Heart rate as an indicator of stress during the critical swimming speed test of farmed Atlantic salmon (Salmo salar L.)

Skretting water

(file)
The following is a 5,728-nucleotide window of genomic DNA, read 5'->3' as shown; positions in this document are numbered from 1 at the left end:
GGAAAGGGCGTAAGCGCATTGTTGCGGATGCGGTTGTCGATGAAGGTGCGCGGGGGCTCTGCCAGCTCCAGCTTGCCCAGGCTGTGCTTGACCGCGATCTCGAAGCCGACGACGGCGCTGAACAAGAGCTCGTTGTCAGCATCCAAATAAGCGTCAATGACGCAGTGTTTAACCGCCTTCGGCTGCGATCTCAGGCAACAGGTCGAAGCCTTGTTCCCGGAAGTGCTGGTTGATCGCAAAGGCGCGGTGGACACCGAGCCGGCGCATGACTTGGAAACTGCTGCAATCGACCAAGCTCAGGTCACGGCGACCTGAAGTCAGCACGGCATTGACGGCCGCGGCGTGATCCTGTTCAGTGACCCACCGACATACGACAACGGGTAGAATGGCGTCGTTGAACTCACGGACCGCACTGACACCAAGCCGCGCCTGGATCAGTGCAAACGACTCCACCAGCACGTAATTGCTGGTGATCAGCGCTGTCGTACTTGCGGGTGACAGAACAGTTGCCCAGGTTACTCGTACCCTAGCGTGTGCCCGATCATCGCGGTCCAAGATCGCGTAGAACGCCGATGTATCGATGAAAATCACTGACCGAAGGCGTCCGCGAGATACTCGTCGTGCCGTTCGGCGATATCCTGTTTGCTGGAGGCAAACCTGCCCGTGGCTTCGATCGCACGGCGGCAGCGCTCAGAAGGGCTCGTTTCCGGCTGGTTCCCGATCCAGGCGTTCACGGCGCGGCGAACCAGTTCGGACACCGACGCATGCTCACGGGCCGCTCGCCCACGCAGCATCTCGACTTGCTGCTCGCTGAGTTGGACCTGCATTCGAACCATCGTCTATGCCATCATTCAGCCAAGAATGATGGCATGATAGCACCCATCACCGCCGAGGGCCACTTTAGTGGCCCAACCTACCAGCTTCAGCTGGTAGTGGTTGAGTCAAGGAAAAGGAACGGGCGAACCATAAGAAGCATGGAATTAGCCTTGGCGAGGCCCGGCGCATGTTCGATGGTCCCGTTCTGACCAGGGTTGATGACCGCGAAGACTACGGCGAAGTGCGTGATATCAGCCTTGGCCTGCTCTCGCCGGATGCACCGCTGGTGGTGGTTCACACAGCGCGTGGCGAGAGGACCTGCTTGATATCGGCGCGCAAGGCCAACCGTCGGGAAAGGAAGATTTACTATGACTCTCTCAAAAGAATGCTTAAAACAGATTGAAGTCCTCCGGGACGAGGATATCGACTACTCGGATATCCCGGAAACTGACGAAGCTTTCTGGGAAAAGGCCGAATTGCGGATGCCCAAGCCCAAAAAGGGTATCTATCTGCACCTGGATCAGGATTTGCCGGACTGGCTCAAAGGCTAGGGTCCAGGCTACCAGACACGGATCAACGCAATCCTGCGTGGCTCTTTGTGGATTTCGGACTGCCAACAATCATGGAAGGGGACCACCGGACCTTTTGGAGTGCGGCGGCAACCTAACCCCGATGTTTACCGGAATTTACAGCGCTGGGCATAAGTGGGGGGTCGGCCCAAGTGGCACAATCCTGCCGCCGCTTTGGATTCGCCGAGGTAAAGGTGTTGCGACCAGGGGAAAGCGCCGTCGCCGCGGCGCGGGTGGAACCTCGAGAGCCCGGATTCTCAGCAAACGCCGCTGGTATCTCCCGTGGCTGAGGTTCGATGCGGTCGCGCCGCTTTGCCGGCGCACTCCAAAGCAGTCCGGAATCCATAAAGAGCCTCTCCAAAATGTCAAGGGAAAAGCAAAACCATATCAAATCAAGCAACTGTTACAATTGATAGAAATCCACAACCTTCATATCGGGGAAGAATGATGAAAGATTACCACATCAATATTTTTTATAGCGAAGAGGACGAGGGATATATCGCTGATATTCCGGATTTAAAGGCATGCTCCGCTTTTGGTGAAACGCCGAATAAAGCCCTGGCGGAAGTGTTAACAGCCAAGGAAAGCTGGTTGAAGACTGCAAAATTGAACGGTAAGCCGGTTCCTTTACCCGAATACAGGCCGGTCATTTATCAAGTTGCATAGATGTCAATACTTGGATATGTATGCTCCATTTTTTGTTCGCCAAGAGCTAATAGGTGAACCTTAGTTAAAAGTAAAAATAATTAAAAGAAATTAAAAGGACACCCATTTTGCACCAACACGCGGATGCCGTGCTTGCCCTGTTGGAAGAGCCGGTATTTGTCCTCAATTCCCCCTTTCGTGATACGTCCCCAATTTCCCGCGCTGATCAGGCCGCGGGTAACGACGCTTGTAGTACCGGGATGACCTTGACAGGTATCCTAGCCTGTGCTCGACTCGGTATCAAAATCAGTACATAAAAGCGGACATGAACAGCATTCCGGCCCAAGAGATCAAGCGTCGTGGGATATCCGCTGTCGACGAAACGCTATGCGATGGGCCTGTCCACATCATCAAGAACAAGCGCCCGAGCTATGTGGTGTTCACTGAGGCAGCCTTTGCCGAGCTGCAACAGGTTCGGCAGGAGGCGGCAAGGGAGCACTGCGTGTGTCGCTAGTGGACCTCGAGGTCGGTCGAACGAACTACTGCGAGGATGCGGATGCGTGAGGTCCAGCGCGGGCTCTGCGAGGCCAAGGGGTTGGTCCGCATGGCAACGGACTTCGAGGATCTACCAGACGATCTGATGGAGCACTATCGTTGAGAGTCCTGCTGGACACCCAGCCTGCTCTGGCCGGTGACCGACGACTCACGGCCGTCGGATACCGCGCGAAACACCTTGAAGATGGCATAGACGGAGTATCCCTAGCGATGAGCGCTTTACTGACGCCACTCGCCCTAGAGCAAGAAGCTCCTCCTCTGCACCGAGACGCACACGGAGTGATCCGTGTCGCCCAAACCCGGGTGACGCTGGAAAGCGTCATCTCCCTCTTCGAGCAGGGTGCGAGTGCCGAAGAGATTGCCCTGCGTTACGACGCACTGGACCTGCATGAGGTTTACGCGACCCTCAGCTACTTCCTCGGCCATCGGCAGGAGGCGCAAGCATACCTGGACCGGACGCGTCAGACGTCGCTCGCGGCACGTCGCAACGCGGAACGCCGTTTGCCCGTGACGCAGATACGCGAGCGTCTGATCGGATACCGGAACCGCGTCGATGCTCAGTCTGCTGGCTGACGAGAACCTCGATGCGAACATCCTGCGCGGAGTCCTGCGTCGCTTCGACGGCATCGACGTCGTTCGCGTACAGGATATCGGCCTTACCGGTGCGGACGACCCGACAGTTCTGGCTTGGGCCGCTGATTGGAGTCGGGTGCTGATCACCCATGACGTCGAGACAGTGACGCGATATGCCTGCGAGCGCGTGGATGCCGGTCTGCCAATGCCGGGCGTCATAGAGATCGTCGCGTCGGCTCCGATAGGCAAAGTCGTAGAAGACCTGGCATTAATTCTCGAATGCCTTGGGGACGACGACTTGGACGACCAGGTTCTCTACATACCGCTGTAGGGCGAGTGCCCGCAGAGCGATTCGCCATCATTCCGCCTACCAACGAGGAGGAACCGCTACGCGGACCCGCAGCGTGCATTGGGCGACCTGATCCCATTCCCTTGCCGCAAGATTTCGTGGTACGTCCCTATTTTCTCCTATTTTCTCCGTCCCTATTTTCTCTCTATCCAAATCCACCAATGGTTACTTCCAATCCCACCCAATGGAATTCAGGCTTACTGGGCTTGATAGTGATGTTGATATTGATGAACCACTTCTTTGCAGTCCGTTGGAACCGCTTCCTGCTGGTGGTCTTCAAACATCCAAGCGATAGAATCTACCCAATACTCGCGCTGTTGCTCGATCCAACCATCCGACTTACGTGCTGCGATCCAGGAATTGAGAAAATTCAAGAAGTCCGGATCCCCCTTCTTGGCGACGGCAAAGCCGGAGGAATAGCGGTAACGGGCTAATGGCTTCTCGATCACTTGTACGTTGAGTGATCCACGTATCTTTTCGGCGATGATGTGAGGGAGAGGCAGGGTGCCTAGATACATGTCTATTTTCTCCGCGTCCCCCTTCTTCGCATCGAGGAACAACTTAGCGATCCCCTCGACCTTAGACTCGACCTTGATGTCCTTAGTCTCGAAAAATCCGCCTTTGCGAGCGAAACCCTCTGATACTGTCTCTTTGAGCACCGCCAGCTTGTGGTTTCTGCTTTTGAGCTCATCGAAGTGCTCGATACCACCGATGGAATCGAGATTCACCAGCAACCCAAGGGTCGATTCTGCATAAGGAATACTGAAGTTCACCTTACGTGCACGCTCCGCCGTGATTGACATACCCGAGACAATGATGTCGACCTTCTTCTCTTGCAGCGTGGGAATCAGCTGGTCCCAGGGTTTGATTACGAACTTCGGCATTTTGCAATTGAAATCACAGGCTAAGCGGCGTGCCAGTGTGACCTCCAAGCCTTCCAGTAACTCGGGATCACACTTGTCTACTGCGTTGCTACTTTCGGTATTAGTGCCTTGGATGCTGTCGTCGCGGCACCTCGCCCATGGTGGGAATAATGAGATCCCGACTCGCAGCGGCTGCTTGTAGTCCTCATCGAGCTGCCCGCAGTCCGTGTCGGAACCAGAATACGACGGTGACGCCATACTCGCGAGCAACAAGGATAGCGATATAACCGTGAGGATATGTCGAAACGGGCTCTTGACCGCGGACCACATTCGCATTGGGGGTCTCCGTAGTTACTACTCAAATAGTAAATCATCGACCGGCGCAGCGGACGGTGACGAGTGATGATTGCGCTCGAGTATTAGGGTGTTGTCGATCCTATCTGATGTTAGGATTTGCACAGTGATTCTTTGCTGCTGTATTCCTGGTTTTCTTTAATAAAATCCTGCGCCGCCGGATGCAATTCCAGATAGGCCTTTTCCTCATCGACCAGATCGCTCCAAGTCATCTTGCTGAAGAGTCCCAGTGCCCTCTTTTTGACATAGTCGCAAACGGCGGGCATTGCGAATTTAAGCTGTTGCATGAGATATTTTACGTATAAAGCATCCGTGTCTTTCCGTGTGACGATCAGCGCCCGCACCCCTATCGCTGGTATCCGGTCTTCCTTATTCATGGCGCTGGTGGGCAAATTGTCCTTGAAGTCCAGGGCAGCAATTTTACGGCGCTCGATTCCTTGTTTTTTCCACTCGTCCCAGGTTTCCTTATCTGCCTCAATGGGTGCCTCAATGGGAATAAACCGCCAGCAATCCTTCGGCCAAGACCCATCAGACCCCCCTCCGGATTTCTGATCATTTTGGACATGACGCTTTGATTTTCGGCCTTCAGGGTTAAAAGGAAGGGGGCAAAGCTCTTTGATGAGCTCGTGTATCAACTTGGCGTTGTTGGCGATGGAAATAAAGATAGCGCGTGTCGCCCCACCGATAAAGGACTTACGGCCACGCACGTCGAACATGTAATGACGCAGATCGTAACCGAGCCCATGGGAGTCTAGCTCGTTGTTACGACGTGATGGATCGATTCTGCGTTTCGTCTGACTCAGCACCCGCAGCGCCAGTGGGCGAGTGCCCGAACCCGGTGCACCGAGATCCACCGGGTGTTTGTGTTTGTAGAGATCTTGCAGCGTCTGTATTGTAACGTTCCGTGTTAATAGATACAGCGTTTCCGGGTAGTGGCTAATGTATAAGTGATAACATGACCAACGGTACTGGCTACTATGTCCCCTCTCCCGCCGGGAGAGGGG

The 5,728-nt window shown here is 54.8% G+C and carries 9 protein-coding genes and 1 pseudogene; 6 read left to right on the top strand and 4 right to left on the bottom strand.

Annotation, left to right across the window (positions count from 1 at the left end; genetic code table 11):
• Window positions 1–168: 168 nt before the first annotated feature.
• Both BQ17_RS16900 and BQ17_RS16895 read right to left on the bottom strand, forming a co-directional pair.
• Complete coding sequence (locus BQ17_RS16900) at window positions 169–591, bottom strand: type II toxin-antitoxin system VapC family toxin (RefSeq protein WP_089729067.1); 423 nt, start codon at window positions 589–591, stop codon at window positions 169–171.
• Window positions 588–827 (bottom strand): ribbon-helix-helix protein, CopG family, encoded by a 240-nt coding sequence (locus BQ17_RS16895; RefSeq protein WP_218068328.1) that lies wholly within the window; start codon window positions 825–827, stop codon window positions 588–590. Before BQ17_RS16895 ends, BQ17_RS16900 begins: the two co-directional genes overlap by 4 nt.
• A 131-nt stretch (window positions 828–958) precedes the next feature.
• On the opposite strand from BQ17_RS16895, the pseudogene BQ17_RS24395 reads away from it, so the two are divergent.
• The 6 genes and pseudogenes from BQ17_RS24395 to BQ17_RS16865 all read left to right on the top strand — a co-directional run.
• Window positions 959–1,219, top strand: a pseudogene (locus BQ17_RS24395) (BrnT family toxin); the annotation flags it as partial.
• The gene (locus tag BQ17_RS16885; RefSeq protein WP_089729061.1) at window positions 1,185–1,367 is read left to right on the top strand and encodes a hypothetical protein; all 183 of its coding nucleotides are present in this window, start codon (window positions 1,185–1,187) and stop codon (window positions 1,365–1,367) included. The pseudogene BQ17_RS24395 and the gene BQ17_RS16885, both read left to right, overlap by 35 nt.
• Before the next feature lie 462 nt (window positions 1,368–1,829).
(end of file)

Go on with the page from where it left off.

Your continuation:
Swim tunnel is to fish as treadmill to humans and is a device used for indirect measuring of the metabolic rate. This study aims to explore the fish stress (if any) during the critical swimming test routines (fish handling, confinement and swimming) using heart rate (fH, heartbeat per minute) bio-loggers in farmed Atlantic salmon (Salmo salar L.). In addition, the recovery dynamics of exercised fish using fH were explored for 48 h post-swim tests. Continuous fH data were acquired following the surgical implantation and throughout the trials, such as during fish handling, swim tests (critical swimming speed, Ucrit) and 48 h post-swim tests. Upon 3 weeks of surgical recovery, fH stabilized at 46.20 ± 1.26 beats min−1, equalizing a ca. 38% reduction in fH recorded post-surgical tachycardia (74.13 ± 1.44 beats min−1). Interestingly, fH elevated by ca. 200% compared to baseline levels not only due to the Ucrit (92.04 ± 0.23 beats min−1) but also due to fish handling and confinement in the swim tunnel which was 66% above the baseline levels (77.48 ± 0.34 beats min−1), suggesting fish stress. Moreover, significantly higher plasma cortisol levels (199.56 ± 77.17 ng mL−1) corresponding to ca. 300% increase compared to baseline levels (47.92 ± 27.70 ng mL−1) were identified after Ucrit, predicting the post-swim test stress (physiological exhaustion). These findings reinforce the importance of fish acclimation in the swim tunnel prior to the swimming tests. However, fH dropped over the course of 48 h post-swim test, although remained comparatively higher than the basal levels, suggesting fish should be given at least 48 h to recover from handling stress for better fish welfare. This study further explored the influence of fish tagging on Ucrit which resulted in reduced swimming capabilities of tagged fish (1.95 ± 0.37 body lengths s−1) compared to un-tagged fish (2.54 ± 0.42 body length s−1), although non-significant (P = 0.06), and therefore, future tagging studies are warranted.